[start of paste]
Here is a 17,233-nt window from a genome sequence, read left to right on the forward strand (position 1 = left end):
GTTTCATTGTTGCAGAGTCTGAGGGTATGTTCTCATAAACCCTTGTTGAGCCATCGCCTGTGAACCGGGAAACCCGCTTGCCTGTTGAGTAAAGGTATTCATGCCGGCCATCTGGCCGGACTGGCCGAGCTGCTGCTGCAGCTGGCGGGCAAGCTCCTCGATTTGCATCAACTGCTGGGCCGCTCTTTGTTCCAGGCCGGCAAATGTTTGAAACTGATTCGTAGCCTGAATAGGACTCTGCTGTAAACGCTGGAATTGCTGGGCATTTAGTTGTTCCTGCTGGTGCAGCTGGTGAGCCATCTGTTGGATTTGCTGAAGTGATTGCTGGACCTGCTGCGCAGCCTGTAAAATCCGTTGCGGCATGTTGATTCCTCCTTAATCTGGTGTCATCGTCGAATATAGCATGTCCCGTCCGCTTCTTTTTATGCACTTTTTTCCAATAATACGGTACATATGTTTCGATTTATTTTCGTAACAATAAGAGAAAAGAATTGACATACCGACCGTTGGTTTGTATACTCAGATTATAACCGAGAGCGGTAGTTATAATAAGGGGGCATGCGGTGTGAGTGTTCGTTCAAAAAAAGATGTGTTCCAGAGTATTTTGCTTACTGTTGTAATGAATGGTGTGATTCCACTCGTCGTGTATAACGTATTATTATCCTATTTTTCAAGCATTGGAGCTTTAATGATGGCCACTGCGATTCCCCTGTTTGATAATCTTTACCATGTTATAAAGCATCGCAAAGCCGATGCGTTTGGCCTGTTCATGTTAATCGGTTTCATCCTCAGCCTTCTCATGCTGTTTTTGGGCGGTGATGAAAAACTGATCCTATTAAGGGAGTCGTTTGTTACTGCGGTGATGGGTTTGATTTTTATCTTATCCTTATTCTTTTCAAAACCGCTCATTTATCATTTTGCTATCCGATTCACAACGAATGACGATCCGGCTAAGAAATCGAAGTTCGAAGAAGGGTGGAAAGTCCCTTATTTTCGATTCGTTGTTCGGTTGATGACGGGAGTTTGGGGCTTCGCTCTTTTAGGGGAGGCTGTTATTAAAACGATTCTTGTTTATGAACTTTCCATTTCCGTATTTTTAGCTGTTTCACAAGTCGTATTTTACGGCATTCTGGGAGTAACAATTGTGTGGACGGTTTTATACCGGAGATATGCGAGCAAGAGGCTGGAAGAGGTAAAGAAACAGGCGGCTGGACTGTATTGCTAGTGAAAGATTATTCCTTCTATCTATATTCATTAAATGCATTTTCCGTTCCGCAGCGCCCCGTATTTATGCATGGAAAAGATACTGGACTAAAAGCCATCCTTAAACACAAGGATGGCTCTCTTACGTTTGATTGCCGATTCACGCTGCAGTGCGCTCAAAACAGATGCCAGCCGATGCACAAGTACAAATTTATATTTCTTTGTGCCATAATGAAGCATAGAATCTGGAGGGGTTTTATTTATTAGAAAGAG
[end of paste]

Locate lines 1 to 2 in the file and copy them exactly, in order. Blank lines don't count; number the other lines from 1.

Here is a 17,233-nt window from a genome sequence, read left to right on the forward strand (position 1 = left end):
GTTTCATTGTTGCAGAGTCTGAGGGTATGTTCTCATAAACCCTTGTTGAGCCATCGCCTGTGAACCGGGAAACCCGCTTGCCTGTTGAGTAAAGGTATTCATGCCGGCCATCTGGCCGGACTGGCCGAGCTGCTGCTGCAGCTGGCGGGCAAGCTCCTCGATTTGCATCAACTGCTGGGCCGCTCTTTGTTCCAGGCCGGCAAATGTTTGAAACTGATTCGTAGCCTGAATAGGACTCTGCTGTAAACGCTGGAATTGCTGGGCATTTAGTTGTTCCTGCTGGTGCAGCTGGTGAGCCATCTGTTGGATTTGCTGAAGTGATTGCTGGACCTGCTGCGCAGCCTGTAAAATCCGTTGCGGCATGTTGATTCCTCCTTAATCTGGTGTCATCGTCGAATATAGCATGTCCCGTCCGCTTCTTTTTATGCACTTTTTTCCAATAATACGGTACATATGTTTCGATTTATTTTCGTAACAATAAGAGAAAAGAATTGACATACCGACCGTTGGTTTGTATACTCAGATTATAACCGAGAGCGGTAGTTATAATAAGGGGGCATGCGGTGTGAGTGTTCGTTCAAAAAAAGATGTGTTCCAGAGTATTTTGCTTACTGTTGTAATGAATGGTGTGATTCCACTCGTCGTGTATAACGTATTATTATCCTATTTTTCAAGCATTGGAGCTTTAATGATGGCCACTGCGATTCCCCTGTTTGATAATCTTTACCATGTTATAAAGCATCGCAAAGCCGATGCGTTTGGCCTGTTCATGTTAATCGGTTTCATCCTCAGCCTTCTCATGCTGTTTTTGGGCGGTGATGAAAAACTGATCCTATTAAGGGAGTCGTTTGTTACTGCGGTGATGGGTTTGATTTTTATCTTATCCTTATTCTTTTCAAAACCGCTCATTTATCATTTTGCTATCCGATTCACAACGAATGACGATCCGGCTAAGAAATCGAAGTTCGAAGAAGGGTGGAAAGTCCCTTATTTTCGATTCGTTGTTCGGTTGATGACGGGAGTTTGGGGCTTCGCTCTTTTAGGGGAGGCTGTTATTAAAACGATTCTTGTTTATGAACTTTCCATTTCCGTATTTTTAGCTGTTTCACAAGTCGTATTTTACGGCATTCTGGGAGTAACAATTGTGTGGACGGTTTTATACCGGAGATATGCGAGCAAGAGGCTGGAAGAGGTAAAGAAACAGGCGGCTGGACTGTATTGCTAGTGAAAGATTATTCCTTCTATCTATATTCATTAAATGCATTTTCCGTTCCGCAGCGCCCCGTATTTATGCATGGAAAAGATACTGGACTAAAAGCCATCCTTAAACACAAGGATGGCTCTCTTACGTTTGATTGCCGATTCACGCTGCAGTGCGCTCAAAACAGATGCCAGCCGATGCACAAGTACAAATTTATATTTCTTTGTGCCATAATGAAGCATAGAATCTGGAGGGGTTTTATTTATTAGAAAGAG